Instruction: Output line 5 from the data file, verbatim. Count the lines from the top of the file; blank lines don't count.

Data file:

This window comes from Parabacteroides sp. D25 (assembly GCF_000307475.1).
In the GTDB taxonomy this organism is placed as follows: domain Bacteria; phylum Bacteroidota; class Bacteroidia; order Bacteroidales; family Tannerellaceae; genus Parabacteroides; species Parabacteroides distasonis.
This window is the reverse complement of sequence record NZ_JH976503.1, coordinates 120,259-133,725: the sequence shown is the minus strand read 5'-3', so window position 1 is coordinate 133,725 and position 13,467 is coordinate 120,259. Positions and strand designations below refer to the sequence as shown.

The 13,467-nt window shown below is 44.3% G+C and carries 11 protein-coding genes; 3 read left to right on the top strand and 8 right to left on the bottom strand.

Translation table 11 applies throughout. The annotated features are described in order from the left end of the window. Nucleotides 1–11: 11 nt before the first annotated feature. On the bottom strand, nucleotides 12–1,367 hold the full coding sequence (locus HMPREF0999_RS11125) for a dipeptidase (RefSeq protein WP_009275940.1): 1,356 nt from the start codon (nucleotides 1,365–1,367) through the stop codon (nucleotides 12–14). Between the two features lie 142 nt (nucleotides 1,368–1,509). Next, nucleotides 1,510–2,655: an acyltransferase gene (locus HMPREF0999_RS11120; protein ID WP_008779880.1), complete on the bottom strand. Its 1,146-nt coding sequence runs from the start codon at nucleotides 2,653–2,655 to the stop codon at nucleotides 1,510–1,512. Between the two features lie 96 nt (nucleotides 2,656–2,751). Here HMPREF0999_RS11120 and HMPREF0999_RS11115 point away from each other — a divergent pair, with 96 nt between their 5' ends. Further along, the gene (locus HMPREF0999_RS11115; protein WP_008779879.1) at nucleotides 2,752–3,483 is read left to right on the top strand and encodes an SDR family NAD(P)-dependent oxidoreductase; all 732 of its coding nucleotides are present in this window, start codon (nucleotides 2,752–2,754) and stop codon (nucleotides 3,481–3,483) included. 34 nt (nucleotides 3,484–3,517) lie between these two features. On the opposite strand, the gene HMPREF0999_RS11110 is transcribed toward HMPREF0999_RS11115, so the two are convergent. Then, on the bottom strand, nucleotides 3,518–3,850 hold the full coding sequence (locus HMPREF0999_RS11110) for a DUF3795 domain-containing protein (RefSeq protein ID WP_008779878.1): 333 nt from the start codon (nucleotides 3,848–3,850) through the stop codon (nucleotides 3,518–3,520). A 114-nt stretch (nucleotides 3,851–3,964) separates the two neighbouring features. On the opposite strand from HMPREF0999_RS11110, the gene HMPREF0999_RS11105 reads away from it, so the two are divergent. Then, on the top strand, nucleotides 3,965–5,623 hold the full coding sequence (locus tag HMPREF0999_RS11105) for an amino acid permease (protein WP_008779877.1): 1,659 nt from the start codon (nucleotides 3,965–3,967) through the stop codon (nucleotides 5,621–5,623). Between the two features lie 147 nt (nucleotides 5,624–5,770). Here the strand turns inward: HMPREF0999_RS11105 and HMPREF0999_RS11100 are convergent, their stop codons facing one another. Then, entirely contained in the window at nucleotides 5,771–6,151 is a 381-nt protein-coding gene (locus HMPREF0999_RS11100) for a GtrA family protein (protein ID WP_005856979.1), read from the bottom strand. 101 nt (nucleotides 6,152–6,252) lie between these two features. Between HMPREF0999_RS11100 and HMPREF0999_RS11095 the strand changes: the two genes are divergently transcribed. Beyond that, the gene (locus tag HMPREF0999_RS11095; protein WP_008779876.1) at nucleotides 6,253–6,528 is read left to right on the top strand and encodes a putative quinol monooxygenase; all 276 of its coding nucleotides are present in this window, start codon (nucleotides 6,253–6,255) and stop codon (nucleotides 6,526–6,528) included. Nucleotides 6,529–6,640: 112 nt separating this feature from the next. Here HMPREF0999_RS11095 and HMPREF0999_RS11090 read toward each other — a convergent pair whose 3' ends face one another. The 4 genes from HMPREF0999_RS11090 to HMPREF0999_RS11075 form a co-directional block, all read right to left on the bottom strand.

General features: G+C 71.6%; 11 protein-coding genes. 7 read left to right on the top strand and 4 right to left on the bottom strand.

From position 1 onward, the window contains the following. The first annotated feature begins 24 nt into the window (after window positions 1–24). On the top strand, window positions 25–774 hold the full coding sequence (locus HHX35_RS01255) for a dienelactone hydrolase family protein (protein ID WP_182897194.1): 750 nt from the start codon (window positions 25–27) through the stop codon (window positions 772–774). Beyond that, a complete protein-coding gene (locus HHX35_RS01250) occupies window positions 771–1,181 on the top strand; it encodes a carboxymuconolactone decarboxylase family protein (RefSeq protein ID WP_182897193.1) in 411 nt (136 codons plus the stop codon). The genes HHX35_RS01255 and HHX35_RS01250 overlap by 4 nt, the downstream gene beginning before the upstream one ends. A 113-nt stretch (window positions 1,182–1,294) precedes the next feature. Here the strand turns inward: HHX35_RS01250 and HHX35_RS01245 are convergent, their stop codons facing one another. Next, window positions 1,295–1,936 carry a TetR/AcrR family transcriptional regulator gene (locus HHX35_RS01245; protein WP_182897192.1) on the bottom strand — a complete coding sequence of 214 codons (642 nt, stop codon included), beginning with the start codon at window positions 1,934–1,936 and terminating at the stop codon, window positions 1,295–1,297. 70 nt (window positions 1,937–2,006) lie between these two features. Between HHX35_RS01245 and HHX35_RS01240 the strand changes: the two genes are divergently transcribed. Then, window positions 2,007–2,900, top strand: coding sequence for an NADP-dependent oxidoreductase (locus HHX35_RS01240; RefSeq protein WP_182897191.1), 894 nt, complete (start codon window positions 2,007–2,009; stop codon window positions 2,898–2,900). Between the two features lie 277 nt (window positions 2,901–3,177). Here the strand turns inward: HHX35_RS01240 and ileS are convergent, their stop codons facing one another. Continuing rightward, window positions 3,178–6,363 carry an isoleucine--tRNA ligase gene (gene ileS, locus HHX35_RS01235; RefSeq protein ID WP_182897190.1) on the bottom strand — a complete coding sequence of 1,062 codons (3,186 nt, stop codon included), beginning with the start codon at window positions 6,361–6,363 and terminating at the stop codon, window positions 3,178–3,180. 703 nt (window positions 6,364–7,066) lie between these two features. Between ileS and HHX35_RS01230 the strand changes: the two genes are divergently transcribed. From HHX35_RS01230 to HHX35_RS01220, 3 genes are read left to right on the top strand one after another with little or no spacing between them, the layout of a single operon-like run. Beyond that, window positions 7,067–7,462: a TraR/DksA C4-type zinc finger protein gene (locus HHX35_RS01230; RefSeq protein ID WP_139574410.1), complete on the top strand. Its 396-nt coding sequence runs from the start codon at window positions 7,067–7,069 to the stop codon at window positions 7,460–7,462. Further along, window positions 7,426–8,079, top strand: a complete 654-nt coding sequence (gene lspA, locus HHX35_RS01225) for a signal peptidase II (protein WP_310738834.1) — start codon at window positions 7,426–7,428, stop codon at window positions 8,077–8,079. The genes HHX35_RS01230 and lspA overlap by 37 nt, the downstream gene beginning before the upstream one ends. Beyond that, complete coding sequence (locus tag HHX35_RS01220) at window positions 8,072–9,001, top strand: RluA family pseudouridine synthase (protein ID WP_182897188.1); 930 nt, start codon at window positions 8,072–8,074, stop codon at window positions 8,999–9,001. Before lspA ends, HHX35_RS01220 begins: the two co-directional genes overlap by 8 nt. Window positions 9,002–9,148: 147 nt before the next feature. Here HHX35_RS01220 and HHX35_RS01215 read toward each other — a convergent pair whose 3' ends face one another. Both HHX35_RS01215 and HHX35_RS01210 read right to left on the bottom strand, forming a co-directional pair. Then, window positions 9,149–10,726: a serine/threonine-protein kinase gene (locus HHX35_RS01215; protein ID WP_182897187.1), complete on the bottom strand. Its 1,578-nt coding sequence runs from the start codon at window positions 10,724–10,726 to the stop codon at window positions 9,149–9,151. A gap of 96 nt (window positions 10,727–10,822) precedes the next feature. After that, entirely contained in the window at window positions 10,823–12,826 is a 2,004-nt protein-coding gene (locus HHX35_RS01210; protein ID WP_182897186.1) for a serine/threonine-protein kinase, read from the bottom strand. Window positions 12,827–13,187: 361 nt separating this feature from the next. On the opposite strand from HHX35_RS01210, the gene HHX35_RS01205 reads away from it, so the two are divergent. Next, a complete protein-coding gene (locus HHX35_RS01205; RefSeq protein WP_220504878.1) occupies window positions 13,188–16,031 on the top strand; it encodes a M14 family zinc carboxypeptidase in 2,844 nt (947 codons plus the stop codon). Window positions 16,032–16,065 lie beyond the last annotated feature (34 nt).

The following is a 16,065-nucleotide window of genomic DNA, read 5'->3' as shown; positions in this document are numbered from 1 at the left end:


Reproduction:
Translation table 11 applies throughout. The annotated features are described in order from the left end of the window. Nucleotides 1–11: 11 nt before the first annotated feature. On the bottom strand, nucleotides 12–1,367 hold the full coding sequence (locus HMPREF0999_RS11125) for a dipeptidase (RefSeq protein WP_009275940.1): 1,356 nt from the start codon (nucleotides 1,365–1,367) through the stop codon (nucleotides 12–14). Between the two features lie 142 nt (nucleotides 1,368–1,509). Next, nucleotides 1,510–2,655: an acyltransferase gene (locus HMPREF0999_RS11120; protein ID WP_008779880.1), complete on the bottom strand. Its 1,146-nt coding sequence runs from the start codon at nucleotides 2,653–2,655 to the stop codon at nucleotides 1,510–1,512. Between the two features lie 96 nt (nucleotides 2,656–2,751). Here HMPREF0999_RS11120 and HMPREF0999_RS11115 point away from each other — a divergent pair, with 96 nt between their 5' ends. Further along, the gene (locus HMPREF0999_RS11115; protein WP_008779879.1) at nucleotides 2,752–3,483 is read left to right on the top strand and encodes an SDR family NAD(P)-dependent oxidoreductase; all 732 of its coding nucleotides are present in this window, start codon (nucleotides 2,752–2,754) and stop codon (nucleotides 3,481–3,483) included. 34 nt (nucleotides 3,484–3,517) lie between these two features. On the opposite strand, the gene HMPREF0999_RS11110 is transcribed toward HMPREF0999_RS11115, so the two are convergent. Then, on the bottom strand, nucleotides 3,518–3,850 hold the full coding sequence (locus HMPREF0999_RS11110) for a DUF3795 domain-containing protein (RefSeq protein ID WP_008779878.1): 333 nt from the start codon (nucleotides 3,848–3,850) through the stop codon (nucleotides 3,518–3,520). A 114-nt stretch (nucleotides 3,851–3,964) separates the two neighbouring features. On the opposite strand from HMPREF0999_RS11110, the gene HMPREF0999_RS11105 reads away from it, so the two are divergent. Then, on the top strand, nucleotides 3,965–5,623 hold the full coding sequence (locus tag HMPREF0999_RS11105) for an amino acid permease (protein WP_008779877.1): 1,659 nt from the start codon (nucleotides 3,965–3,967) through the stop codon (nucleotides 5,621–5,623). Between the two features lie 147 nt (nucleotides 5,624–5,770). Here the strand turns inward: HMPREF0999_RS11105 and HMPREF0999_RS11100 are convergent, their stop codons facing one another. Then, entirely contained in the window at nucleotides 5,771–6,151 is a 381-nt protein-coding gene (locus HMPREF0999_RS11100) for a GtrA family protein (protein ID WP_005856979.1), read from the bottom strand. 101 nt (nucleotides 6,152–6,252) lie between these two features. Between HMPREF0999_RS11100 and HMPREF0999_RS11095 the strand changes: the two genes are divergently transcribed. Beyond that, the gene (locus tag HMPREF0999_RS11095; protein WP_008779876.1) at nucleotides 6,253–6,528 is read left to right on the top strand and encodes a putative quinol monooxygenase; all 276 of its coding nucleotides are present in this window, start codon (nucleotides 6,253–6,255) and stop codon (nucleotides 6,526–6,528) included. Nucleotides 6,529–6,640: 112 nt separating this feature from the next. Here HMPREF0999_RS11095 and HMPREF0999_RS11090 read toward each other — a convergent pair whose 3' ends face one another. The 4 genes from HMPREF0999_RS11090 to HMPREF0999_RS11075 form a co-directional block, all read right to left on the bottom strand.